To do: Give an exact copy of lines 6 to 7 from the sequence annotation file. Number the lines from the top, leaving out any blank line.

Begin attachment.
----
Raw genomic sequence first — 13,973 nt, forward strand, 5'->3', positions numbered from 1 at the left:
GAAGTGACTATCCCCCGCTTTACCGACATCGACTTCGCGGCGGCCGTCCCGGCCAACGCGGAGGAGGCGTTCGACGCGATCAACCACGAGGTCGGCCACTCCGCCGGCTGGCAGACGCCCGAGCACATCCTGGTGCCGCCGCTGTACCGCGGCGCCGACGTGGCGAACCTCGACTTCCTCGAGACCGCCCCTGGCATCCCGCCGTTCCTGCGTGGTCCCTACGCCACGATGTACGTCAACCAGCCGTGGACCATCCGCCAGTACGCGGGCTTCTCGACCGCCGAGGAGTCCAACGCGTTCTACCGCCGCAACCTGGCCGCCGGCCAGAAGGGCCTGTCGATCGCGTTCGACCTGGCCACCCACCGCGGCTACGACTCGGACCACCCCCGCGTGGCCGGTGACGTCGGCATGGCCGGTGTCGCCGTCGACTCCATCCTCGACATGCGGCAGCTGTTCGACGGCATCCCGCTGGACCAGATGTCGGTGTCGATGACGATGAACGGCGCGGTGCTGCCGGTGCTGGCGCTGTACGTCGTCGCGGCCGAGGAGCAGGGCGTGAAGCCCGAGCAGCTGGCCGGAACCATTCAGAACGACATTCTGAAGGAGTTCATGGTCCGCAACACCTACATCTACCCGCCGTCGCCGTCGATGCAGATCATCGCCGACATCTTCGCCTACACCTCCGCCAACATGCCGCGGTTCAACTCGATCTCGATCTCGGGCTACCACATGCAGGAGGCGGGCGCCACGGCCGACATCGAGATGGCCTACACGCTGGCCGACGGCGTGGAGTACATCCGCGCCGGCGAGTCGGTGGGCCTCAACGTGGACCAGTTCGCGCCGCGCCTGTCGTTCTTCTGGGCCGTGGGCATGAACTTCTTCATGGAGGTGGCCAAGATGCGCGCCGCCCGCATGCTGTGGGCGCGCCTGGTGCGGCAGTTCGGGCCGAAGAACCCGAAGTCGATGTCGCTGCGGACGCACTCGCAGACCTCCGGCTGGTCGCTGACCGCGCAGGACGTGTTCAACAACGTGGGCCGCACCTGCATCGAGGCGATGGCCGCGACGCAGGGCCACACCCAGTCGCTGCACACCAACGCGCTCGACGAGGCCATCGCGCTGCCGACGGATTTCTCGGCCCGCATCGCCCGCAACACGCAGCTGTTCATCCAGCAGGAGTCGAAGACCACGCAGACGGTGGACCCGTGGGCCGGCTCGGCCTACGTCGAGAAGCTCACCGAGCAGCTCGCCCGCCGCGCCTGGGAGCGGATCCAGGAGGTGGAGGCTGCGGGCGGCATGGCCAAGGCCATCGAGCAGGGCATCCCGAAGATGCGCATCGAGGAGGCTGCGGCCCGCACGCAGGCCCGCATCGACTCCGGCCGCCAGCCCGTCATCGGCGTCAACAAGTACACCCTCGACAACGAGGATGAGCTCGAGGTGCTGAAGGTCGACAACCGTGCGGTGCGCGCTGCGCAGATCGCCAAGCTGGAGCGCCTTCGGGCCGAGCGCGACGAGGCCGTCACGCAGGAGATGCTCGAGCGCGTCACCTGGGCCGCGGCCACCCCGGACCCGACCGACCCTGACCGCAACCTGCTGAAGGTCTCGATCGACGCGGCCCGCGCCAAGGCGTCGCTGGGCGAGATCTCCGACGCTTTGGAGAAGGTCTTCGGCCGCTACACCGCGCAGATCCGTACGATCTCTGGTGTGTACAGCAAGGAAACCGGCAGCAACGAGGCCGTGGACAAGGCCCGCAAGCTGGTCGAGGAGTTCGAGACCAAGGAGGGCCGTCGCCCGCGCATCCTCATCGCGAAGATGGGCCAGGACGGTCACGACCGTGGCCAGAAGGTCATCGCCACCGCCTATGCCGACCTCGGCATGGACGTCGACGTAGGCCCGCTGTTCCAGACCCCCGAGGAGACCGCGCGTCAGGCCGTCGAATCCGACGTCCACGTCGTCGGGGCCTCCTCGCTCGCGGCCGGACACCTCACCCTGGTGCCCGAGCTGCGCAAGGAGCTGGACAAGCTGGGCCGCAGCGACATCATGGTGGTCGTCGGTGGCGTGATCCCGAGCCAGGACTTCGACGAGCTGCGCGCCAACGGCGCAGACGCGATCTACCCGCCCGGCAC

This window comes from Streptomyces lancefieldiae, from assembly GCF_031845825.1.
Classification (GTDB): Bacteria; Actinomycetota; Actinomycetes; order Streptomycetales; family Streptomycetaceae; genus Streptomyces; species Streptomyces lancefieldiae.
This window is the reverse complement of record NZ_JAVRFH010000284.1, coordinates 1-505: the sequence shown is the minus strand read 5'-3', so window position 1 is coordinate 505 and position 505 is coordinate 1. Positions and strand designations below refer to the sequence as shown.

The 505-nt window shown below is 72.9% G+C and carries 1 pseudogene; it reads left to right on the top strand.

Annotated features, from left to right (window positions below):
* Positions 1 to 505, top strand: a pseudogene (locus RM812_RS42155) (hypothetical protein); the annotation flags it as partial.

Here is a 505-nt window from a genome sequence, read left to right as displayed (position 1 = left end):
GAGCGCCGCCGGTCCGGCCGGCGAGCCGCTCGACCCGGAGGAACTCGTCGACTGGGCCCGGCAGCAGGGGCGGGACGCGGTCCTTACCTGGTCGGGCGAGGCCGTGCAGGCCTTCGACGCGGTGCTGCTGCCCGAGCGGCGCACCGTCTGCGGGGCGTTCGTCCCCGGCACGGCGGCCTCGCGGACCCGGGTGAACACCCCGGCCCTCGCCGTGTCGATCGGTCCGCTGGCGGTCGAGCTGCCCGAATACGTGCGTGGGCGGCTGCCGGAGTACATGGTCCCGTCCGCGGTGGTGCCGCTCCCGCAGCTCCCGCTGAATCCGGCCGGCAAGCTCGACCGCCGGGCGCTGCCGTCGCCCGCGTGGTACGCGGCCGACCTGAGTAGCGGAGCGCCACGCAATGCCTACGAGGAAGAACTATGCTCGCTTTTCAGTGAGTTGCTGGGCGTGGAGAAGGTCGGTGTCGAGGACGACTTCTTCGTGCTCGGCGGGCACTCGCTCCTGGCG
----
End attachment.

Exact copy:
The 505-nt window shown below is 72.9% G+C and carries 1 pseudogene; it reads left to right on the top strand.

Annotated features, from left to right (window positions below):